HOW SAFE ARE YOUR PASSWORDS?
The great debate — how often should you change your passwords, how difficult should the
letters and numbers be, do you really need to use a different password for every login? Ok, it’s not really a debate as much as it is IT experts sharing their knowledge and everyone being convinced that “password1” for every login will do just fine. But we’re going to share our knowledge anyway! Because you don’t have to accept that getting hacked is just something you’ll have to deal with. It isn’t. And the first time might be one or two transactions on your credit card or your friends getting a strange email from you, but if someone steals your identity or hacks into your finances – it can quickly become a headache you will regret. Below we’ll answer some frequently asked questions to help keep your important information secure, even when it’s saved online.
How often should I change my password?
We suggest changing your passwords as often as every 90 days, at least for sites that carry sensitive information. It may sound like overkill, but with everything you save on the web, changing your password consistently is one of the most effective ways to keep your files, fnances, and personal information safe. The best way to keep up with consistent password changes is to use a password manager. You can purchase an app for your desktop that saves your login info and even watches for unusual activity.
Google also offers a secure password manager that makes it easy to resave a new password and get access on any device that uses your Gmail account. But always take precautions when using a browser-based manager, like using 2-step verification and strong passwords because these are more susceptible to security breaches.
How difficult should my password be?
Truthfully, it should be as long and as difficult as possible. Using the suggested strong passwords is always your best bet. Having a long password with various letters, numbers, and characters is going to be more difficult to hack and if you’re using a password manager, you won’t have any issues with needing to remember it. But, if a password manager isn’t for you, we’ve found that longer passwords with letters and capitals is better than a shorter letter/number/character mix. So, if you plan to remember the password yourself, try thinking of long, uncommon phrases, like “SpaceIsAGreatPlaceToSleep” and if you need numbers/characters, try “SpaceIs@GreatPlaceT0Sleep!”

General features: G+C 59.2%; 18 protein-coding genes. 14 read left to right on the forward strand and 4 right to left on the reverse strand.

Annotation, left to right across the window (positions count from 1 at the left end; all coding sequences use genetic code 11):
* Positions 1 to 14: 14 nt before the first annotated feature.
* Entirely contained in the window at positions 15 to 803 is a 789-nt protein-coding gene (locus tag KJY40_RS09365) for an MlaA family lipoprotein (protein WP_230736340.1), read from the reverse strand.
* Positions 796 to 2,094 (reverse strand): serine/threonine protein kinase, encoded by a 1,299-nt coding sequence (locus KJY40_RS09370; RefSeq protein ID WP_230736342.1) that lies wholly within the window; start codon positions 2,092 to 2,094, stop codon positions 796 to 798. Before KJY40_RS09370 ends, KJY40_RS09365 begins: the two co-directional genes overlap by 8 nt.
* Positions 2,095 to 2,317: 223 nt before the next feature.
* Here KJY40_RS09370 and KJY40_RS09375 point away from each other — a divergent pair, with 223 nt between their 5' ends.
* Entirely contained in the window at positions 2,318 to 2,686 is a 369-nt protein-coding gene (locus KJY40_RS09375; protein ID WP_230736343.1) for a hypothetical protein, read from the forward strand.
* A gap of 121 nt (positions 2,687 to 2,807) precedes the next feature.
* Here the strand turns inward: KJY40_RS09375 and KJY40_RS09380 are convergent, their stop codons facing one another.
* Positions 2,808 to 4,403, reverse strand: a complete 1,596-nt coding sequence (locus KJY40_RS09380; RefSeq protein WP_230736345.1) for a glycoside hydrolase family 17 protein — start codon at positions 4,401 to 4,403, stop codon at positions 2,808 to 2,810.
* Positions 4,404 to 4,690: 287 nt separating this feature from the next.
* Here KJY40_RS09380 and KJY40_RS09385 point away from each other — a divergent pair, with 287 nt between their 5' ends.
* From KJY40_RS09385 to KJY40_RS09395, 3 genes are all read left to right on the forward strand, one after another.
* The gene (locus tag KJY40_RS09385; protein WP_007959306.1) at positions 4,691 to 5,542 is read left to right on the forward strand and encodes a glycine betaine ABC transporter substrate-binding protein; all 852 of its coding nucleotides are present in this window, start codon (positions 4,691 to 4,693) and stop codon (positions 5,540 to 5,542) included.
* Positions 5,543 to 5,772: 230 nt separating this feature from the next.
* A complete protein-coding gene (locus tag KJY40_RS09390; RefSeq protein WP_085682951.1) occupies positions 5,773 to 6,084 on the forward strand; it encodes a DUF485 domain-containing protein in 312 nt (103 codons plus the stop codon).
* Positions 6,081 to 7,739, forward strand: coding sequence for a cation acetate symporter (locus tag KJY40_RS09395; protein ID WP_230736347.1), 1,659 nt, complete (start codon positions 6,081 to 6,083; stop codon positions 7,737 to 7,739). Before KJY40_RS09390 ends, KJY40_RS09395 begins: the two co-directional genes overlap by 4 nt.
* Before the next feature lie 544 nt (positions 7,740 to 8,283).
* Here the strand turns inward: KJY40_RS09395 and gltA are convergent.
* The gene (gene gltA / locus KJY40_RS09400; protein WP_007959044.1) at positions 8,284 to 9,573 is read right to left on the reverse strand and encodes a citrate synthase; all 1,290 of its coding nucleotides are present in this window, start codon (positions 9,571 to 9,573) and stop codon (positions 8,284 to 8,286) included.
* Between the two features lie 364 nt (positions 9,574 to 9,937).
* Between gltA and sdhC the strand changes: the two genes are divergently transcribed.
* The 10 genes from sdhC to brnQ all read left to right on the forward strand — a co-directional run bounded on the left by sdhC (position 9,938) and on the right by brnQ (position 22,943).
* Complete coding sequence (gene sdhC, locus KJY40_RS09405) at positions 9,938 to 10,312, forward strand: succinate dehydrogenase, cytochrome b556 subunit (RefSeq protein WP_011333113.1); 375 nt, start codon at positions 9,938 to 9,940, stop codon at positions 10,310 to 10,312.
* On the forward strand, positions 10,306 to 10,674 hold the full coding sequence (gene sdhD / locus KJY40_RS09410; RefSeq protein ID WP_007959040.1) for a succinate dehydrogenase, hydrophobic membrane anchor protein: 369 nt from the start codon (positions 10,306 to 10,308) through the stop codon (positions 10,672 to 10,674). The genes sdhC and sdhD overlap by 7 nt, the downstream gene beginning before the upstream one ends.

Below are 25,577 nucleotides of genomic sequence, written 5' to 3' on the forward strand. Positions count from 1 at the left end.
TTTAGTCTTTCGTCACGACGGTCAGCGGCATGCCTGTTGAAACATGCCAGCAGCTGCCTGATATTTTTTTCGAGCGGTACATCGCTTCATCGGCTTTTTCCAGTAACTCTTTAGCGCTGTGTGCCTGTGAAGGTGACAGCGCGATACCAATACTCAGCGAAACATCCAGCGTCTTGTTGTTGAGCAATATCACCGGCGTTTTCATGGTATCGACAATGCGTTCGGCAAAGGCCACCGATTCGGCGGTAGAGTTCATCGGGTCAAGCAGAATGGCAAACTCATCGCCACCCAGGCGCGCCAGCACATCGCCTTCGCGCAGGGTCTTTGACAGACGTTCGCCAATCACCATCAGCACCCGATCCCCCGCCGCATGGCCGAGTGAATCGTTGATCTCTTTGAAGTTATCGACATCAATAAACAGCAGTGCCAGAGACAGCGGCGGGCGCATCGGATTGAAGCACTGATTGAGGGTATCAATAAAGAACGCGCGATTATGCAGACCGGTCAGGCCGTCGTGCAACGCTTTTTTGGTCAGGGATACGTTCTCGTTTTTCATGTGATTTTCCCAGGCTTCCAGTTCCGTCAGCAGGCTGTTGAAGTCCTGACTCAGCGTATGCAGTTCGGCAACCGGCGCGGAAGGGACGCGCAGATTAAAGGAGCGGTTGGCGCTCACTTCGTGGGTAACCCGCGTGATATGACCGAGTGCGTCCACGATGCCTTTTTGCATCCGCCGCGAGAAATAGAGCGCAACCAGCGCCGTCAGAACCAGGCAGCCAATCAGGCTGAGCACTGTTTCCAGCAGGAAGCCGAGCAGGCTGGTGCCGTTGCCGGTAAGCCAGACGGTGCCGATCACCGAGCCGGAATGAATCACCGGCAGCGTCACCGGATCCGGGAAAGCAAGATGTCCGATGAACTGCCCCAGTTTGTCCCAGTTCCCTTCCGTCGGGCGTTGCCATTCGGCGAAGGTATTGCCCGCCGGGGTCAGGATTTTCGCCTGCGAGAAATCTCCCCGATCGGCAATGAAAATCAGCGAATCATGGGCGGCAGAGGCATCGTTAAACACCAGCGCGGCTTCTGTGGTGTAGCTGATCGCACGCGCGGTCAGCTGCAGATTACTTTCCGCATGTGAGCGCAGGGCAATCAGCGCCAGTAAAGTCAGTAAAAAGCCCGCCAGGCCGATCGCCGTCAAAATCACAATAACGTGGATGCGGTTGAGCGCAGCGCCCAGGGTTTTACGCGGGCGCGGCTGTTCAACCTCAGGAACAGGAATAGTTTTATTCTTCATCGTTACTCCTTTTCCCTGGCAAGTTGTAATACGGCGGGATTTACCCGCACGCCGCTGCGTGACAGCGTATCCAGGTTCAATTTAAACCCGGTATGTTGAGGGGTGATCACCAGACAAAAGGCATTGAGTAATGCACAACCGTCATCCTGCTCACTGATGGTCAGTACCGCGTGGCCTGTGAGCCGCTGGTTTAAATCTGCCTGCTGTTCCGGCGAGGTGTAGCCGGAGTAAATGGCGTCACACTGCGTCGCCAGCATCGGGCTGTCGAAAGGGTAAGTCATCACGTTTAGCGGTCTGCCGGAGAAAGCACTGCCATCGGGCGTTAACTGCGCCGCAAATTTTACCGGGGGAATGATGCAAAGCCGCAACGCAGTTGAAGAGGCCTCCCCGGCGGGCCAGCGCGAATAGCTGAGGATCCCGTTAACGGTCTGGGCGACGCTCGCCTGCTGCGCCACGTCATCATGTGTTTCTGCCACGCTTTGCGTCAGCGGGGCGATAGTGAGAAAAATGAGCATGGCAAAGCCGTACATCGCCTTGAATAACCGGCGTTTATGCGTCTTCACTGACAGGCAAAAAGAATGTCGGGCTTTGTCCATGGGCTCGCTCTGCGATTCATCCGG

Do I need to have different passwords for every login?
The answer is, ideally yes. At least for places that store your most sensitive information. If someone were to hack one account, but all your passwords are the same, they now have access to all your other accounts. For example, the security breach that recently happened to CapitalOne. It’s not ideal to have your credit card information stolen, but in most cases, you probably have a backup credit or debit card you can use. But if all your passwords are the same – this person could suddenly have access to all your financial institutions, and you’d be stuck without money for 5-10 days while waiting for a new card arrives. Even worse, they could hack a bank account and you could be without that money for upwards of 30 days while the issue is solved.
— We’ll leave you with this —
Passwords are your main line of defense for keeping your information private. Whether it’s personal or business, taking steps to ensure the effectiveness of this security is always worth the hassle. If you need help, give us a call! For businesses – we can help make sure your security measures are properly in place and send reminders for when it’s time to make any updates!